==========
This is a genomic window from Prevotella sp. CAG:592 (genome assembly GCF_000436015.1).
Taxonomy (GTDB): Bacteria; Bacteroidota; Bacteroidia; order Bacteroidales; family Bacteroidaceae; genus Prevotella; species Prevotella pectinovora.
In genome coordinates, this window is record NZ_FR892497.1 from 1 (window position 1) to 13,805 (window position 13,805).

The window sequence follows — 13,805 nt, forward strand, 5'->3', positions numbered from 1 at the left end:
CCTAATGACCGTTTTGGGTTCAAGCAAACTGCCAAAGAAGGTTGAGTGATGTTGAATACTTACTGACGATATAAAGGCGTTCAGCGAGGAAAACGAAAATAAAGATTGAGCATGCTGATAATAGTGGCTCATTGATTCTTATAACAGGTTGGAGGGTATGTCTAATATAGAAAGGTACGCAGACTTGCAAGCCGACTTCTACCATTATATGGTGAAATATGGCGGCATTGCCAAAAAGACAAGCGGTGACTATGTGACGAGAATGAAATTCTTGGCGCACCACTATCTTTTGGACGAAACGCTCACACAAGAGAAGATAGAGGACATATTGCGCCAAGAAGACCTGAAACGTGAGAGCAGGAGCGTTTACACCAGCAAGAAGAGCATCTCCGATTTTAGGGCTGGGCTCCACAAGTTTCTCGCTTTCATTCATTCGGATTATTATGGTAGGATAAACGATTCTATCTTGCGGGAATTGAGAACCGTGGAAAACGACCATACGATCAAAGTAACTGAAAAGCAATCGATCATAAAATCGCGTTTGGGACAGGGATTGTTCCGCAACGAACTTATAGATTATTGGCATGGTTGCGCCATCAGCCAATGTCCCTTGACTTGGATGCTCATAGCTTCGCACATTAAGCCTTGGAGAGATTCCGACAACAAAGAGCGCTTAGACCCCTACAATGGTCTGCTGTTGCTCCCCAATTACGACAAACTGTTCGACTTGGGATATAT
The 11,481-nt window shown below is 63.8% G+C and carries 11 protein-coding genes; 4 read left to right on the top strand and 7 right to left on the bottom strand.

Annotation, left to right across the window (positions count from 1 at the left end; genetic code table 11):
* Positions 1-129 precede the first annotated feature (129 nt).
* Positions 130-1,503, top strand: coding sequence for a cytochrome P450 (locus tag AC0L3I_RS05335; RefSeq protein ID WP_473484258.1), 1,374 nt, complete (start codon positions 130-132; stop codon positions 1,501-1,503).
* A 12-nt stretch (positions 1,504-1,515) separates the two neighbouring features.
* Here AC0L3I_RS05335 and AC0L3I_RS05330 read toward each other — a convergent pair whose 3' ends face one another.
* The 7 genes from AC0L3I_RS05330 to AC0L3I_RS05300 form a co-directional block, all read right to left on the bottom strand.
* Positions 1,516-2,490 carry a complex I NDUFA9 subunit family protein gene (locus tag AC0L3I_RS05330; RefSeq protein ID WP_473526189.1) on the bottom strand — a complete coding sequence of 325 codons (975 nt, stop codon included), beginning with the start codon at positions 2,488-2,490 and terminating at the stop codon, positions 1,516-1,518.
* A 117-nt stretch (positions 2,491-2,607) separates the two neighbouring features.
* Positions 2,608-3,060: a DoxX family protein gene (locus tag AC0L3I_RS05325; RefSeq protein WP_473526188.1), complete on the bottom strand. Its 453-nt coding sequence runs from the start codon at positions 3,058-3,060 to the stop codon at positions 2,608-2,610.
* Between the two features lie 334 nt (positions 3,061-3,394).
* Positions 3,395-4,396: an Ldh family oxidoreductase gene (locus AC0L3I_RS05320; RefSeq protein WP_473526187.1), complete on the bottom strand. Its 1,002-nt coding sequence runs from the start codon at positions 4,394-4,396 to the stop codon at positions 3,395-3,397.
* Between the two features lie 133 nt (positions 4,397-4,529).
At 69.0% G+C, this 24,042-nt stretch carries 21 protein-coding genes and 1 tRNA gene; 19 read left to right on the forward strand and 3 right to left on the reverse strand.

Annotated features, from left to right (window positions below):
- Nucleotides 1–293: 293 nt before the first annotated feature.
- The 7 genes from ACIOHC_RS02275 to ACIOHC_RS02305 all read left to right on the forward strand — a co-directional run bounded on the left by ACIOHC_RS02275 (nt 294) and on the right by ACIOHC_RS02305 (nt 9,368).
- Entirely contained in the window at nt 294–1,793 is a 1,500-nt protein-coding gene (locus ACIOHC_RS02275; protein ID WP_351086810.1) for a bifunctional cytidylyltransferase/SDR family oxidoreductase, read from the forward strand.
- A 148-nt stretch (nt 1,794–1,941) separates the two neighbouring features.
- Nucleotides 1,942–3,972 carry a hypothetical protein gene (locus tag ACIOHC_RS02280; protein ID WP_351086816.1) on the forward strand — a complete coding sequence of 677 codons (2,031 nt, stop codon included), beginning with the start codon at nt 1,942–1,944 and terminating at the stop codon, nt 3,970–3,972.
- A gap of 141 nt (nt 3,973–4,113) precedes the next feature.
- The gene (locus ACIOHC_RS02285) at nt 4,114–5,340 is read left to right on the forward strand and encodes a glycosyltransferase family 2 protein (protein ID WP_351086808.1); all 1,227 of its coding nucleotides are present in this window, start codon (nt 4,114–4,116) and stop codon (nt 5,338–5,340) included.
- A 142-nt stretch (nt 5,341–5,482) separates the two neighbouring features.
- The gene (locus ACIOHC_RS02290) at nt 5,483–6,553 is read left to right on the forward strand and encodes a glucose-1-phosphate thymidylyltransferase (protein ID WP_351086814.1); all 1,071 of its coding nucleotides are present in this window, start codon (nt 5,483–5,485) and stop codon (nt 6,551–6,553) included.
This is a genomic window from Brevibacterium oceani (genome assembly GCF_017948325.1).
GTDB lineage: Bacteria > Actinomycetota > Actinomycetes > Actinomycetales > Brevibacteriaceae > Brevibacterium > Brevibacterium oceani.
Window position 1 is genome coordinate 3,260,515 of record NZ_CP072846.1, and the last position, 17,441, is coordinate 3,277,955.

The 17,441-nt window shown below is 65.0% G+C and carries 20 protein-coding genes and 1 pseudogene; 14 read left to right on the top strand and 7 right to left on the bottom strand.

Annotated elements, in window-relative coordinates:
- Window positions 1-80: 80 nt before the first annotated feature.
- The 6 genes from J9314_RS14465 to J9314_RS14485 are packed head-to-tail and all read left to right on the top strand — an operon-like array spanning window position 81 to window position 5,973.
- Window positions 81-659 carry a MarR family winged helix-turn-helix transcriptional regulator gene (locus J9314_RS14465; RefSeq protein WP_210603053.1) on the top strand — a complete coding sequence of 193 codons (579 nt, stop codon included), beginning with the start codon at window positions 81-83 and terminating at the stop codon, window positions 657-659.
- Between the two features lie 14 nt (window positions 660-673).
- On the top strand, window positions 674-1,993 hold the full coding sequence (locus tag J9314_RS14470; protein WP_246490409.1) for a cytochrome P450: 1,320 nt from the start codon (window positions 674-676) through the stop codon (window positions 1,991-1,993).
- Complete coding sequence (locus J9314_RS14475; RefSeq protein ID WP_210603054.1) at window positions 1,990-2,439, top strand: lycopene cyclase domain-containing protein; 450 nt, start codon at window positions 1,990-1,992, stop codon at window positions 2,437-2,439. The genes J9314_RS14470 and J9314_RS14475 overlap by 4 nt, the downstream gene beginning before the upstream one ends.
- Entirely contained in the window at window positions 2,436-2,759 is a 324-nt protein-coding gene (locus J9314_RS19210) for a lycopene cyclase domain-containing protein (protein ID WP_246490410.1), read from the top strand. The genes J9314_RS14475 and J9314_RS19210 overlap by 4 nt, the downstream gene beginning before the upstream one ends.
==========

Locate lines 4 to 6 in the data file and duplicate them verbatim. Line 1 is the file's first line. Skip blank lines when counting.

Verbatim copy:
The window sequence follows — 13,805 nt, forward strand, 5'->3', positions numbered from 1 at the left end:
CCTAATGACCGTTTTGGGTTCAAGCAAACTGCCAAAGAAGGTTGAGTGATGTTGAATACTTACTGACGATATAAAGGCGTTCAGCGAGGAAAACGAAAATAAAGATTGAGCATGCTGATAATAGTGGCTCATTGATTCTTATAACAGGTTGGAGGGTATGTCTAATATAGAAAGGTACGCAGACTTGCAAGCCGACTTCTACCATTATATGGTGAAATATGGCGGCATTGCCAAAAAGACAAGCGGTGACTATGTGACGAGAATGAAATTCTTGGCGCACCACTATCTTTTGGACGAAACGCTCACACAAGAGAAGATAGAGGACATATTGCGCCAAGAAGACCTGAAACGTGAGAGCAGGAGCGTTTACACCAGCAAGAAGAGCATCTCCGATTTTAGGGCTGGGCTCCACAAGTTTCTCGCTTTCATTCATTCGGATTATTATGGTAGGATAAACGATTCTATCTTGCGGGAATTGAGAACCGTGGAAAACGACCATACGATCAAAGTAACTGAAAAGCAATCGATCATAAAATCGCGTTTGGGACAGGGATTGTTCCGCAACGAACTTATAGATTATTGGCATGGTTGCGCCATCAGCCAATGTCCCTTGACTTGGATGCTCATAGCTTCGCACATTAAGCCTTGGAGAGATTCCGACAACAAAGAGCGCTTAGACCCCTACAATGGTCTGCTGTTGCTCCCCAATTACGACAAACTGTTCGACTTGGGATATAT
The 11,481-nt window shown below is 63.8% G+C and carries 11 protein-coding genes; 4 read left to right on the top strand and 7 right to left on the bottom strand.